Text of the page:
has been missing for over a month
now. He'd been thinking of stepping off for a long while. He didn't leave a note this time – when he had the last time, his wife called the police. They found him on the Staten Island ferry and escorted him off. Now his family wants the Hudson searched. For at least part of the year in temperate climes, hypothermia is a convenient option
I wrote most of this entry while in flight to NYC (and by the way, cranapple juice drink and rum are magnificent, or maybe it just feels that way at cruising altitude). Nearly 3 years ago, when I had 30 minutes to get to the airport for a similar excursion, the phone rang. An old friend on the other end said she was calling to say Good Bye – capital G, capital B – pronounced with an unmistakable tone of finality. She'd been through a divorce a couple of years earlier, and I knew what she was saying. Still, I made her say it more explicitly. "I won't be here when you get back," she said. I spent the next 30 minutes trying to ease her off the ledge. Then, exasperated, I said forcefully, "I will call you as soon as I get to LGA, and you will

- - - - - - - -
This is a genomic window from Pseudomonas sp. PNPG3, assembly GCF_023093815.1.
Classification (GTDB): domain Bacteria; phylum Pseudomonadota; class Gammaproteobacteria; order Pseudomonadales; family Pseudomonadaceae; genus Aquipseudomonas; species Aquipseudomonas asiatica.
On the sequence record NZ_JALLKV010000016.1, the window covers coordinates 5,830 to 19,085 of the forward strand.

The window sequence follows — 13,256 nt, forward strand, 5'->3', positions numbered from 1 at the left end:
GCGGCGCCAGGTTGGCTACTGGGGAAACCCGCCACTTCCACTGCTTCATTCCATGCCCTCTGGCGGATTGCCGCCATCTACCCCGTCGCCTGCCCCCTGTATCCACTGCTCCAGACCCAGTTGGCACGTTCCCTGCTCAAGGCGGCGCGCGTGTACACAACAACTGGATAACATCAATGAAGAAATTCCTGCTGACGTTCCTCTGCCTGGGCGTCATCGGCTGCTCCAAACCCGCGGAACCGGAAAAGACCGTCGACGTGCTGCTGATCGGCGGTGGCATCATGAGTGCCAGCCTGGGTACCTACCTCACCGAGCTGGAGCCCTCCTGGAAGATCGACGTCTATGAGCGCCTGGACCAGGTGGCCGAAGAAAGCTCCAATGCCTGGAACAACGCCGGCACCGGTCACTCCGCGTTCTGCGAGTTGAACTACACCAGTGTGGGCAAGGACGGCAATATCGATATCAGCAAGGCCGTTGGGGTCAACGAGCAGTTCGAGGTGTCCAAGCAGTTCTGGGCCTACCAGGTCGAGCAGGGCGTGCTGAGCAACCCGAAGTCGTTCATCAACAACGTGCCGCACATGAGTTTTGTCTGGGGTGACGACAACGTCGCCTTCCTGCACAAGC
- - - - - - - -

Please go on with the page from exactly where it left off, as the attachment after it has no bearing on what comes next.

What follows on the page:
answer." She paused and then agreed. A few months later, she thanked me saying, "You were right" (a sentiment which now strikes me as very funny).
Fast forward a year, and I was letting her go. I had reached a point where I felt too precarious when I let her near. Her erratic behavior and broadcast emails were frightening many of her old friends, including me. By way of explanation, I told her that we are all cliff walkers – we help each other when we can, but if one of us gets too close to the edge, the others must back away for fear of being pulled over.
was pretty on target: a lot of us "scare too many people" – and the consequences are not trivial.